I was sitting in church yesterday, with a heavy heart of stone. It had been a few weeks since my wife finally decided to provide me with the answers to some unanswered questions. Her responses were troubling and unsettling. It confirmed my suspicions, but also shook me up. Her reasons for all of this are assumptions without facts. A little communication between the two of us could have spared a 9-month separation and bitter dispute. She has her reality. For her there’s no going back.
Now, we are days away from finalizing a divorce. I’m tired of the fight. Yet, despite everything that’s happened, I’d still take her back if she was willing. Admittedly, there would be some major issues that would take a long time to work through and to heal from. I don’t understand why I have to go through this. Our life was so good, with issues common to every marriage. I can’t help but feel uncertainty and sadness as I face the reality that’s coming. These phrases from a hymn touched my heart yesterday:
“For us on Calvary’s cross he bled, and thus dispelled the awful gloom.” Life is full of gloom, disappointments, failures and tragedies. Christ’s suffering takes care of that. He suffered for everything I am going through. So he knows how to succor me.
“The law was broken; Jesus died that justice might be satisfied.” My circumstances do not seem just. It’s so one-sided. It fulfills her desires, not mine. It’s not fair. The scriptures are full of instances where good people experienced trials that were not fair. Joseph, Jacob’s good and innocent son, was sold into Egypt by his brothers. He was wrongfully accused of cheating on Potiphar’s wife and locked up in jail. He spent many years in captivity before he became Pharoah’s second in command.
It wasn’t fair that Lehi and his family, who had a good life in Jerusalem, had to leave it all behind because the Lord said it would be destroyed. All their wealth, their comfortable home, was lost and they wandered in the wilderness for 8 years before they found the promised land. Add insult to injury when they were instructed to go back to get the brass plates, risking their life for it. They suffered starvation, fatigue, family arguments, children being born in the wilderness. It was many years before the Lord blessed them.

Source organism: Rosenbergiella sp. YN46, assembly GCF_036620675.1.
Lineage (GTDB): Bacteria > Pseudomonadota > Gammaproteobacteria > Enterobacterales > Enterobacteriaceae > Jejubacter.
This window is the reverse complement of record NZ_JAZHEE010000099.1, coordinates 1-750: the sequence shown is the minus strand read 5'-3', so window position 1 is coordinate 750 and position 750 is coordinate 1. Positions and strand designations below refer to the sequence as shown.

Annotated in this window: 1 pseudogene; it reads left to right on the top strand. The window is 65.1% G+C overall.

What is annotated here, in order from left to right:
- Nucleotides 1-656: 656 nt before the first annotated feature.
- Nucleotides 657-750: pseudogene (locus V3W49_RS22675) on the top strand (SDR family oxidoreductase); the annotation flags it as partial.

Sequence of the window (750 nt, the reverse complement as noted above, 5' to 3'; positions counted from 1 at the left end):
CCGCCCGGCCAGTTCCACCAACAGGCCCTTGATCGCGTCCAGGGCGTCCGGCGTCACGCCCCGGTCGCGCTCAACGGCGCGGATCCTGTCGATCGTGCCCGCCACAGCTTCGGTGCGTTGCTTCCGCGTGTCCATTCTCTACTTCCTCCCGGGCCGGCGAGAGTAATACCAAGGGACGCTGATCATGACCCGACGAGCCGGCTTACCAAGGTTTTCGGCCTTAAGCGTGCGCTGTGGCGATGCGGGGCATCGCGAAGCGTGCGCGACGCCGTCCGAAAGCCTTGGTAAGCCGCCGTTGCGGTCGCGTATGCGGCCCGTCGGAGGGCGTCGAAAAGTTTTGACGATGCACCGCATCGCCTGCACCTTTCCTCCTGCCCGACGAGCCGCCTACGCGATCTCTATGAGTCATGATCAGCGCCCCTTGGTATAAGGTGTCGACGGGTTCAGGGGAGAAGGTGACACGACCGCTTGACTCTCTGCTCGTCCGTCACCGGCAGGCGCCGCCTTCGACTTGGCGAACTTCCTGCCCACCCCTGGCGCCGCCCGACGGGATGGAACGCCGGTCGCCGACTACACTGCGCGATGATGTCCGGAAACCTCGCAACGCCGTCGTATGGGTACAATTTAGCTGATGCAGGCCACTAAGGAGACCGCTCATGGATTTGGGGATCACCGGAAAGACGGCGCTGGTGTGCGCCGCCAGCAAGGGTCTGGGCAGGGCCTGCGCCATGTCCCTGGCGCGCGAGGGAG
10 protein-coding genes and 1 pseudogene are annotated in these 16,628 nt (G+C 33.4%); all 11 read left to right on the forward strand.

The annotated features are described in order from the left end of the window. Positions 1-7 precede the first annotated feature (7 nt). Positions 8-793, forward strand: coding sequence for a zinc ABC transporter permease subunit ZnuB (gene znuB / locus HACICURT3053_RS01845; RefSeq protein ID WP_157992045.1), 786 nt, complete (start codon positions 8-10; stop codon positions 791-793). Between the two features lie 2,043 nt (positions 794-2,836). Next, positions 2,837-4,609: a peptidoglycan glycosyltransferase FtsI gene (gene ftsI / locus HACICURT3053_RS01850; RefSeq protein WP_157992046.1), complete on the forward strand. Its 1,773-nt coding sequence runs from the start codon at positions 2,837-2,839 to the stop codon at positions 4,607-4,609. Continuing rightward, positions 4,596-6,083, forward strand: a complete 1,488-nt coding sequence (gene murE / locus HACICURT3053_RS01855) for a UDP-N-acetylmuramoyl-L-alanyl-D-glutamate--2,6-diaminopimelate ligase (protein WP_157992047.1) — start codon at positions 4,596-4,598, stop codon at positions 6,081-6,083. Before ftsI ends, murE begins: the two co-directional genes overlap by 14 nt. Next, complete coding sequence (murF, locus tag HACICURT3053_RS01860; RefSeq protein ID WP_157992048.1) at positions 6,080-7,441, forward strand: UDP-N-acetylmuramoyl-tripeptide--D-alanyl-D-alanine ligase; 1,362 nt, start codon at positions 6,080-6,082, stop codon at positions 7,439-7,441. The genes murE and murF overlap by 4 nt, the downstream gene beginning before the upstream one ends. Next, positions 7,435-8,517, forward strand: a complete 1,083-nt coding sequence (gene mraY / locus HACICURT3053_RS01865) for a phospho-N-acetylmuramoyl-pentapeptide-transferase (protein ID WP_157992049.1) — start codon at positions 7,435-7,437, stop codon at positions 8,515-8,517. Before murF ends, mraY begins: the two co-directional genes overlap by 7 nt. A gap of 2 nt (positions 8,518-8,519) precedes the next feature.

Christ himself, the only perfect man who ever lived, suffered, was beaten, and hung on a cross for simply proclaiming the truth that he was the Son of God. It wasn’t fair that that happened, but it was all made right in the end.
As Whitney L. Clayton said, “The trial of our faith will always involve staying true to simple, daily practices of faith. Then, and only then, does He promise that we will receive the divine response for which we long. Only once we have proven our willingness to do what He asks without demanding to know the whens, the whys, and the hows do we “reap the rewards of [our] faith, and [our] diligence, and patience, and long-suffering.”
“Freed from the pow’r of death and pain.” The ultimate and overarching purpose of Christ’s Atonement is so that we can overcome our trials. There is purpose in the things we experience. Understanding may not come in this life, but there is hope.
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